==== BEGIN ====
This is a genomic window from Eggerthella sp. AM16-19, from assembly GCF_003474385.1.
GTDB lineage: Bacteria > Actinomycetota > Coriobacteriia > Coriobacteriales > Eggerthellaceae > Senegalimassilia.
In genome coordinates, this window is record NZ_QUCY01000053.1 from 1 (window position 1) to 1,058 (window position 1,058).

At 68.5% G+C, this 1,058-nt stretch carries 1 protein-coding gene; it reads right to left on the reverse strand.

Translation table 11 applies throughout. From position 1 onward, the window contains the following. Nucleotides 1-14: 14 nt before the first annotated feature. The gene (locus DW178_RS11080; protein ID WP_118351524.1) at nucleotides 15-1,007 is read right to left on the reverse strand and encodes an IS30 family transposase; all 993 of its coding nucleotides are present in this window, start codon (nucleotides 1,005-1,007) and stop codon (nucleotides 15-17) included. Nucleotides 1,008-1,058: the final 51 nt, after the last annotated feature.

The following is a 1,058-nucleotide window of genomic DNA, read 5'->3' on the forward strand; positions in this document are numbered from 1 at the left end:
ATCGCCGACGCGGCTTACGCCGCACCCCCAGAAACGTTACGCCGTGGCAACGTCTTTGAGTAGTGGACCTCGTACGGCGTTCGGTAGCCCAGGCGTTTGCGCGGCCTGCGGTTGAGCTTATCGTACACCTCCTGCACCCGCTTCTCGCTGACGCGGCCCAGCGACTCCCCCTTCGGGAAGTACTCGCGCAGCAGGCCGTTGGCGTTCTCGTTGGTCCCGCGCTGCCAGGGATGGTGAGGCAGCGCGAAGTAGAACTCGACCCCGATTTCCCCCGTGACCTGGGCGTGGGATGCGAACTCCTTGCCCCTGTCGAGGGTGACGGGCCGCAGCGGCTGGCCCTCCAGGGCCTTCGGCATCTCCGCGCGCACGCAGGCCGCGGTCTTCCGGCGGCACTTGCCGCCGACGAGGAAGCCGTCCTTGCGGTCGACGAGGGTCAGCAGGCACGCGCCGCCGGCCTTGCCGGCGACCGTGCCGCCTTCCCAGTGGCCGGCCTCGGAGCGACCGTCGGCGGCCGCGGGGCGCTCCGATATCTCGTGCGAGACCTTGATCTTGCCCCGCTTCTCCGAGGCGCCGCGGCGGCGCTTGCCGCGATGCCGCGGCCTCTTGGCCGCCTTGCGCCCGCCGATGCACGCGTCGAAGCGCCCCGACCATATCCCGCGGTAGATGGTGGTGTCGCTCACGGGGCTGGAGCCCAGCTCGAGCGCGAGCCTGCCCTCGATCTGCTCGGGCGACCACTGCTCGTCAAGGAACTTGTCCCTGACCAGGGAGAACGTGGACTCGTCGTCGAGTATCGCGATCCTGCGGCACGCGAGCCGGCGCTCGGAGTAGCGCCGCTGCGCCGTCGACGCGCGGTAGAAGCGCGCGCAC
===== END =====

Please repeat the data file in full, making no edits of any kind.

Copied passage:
This is a genomic window from Eggerthella sp. AM16-19, from assembly GCF_003474385.1.
GTDB lineage: Bacteria > Actinomycetota > Coriobacteriia > Coriobacteriales > Eggerthellaceae > Senegalimassilia.
In genome coordinates, this window is record NZ_QUCY01000053.1 from 1 (window position 1) to 1,058 (window position 1,058).

At 68.5% G+C, this 1,058-nt stretch carries 1 protein-coding gene; it reads right to left on the reverse strand.

Translation table 11 applies throughout. From position 1 onward, the window contains the following. Nucleotides 1-14: 14 nt before the first annotated feature. The gene (locus DW178_RS11080; protein ID WP_118351524.1) at nucleotides 15-1,007 is read right to left on the reverse strand and encodes an IS30 family transposase; all 993 of its coding nucleotides are present in this window, start codon (nucleotides 1,005-1,007) and stop codon (nucleotides 15-17) included. Nucleotides 1,008-1,058: the final 51 nt, after the last annotated feature.

The following is a 1,058-nucleotide window of genomic DNA, read 5'->3' on the forward strand; positions in this document are numbered from 1 at the left end:
ATCGCCGACGCGGCTTACGCCGCACCCCCAGAAACGTTACGCCGTGGCAACGTCTTTGAGTAGTGGACCTCGTACGGCGTTCGGTAGCCCAGGCGTTTGCGCGGCCTGCGGTTGAGCTTATCGTACACCTCCTGCACCCGCTTCTCGCTGACGCGGCCCAGCGACTCCCCCTTCGGGAAGTACTCGCGCAGCAGGCCGTTGGCGTTCTCGTTGGTCCCGCGCTGCCAGGGATGGTGAGGCAGCGCGAAGTAGAACTCGACCCCGATTTCCCCCGTGACCTGGGCGTGGGATGCGAACTCCTTGCCCCTGTCGAGGGTGACGGGCCGCAGCGGCTGGCCCTCCAGGGCCTTCGGCATCTCCGCGCGCACGCAGGCCGCGGTCTTCCGGCGGCACTTGCCGCCGACGAGGAAGCCGTCCTTGCGGTCGACGAGGGTCAGCAGGCACGCGCCGCCGGCCTTGCCGGCGACCGTGCCGCCTTCCCAGTGGCCGGCCTCGGAGCGACCGTCGGCGGCCGCGGGGCGCTCCGATATCTCGTGCGAGACCTTGATCTTGCCCCGCTTCTCCGAGGCGCCGCGGCGGCGCTTGCCGCGATGCCGCGGCCTCTTGGCCGCCTTGCGCCCGCCGATGCACGCGTCGAAGCGCCCCGACCATATCCCGCGGTAGATGGTGGTGTCGCTCACGGGGCTGGAGCCCAGCTCGAGCGCGAGCCTGCCCTCGATCTGCTCGGGCGACCACTGCTCGTCAAGGAACTTGTCCCTGACCAGGGAGAACGTGGACTCGTCGTCGAGTATCGCGATCCTGCGGCACGCGAGCCGGCGCTCGGAGTAGCGCCGCTGCGCCGTCGACGCGCGGTAGAAGCGCGCGCAC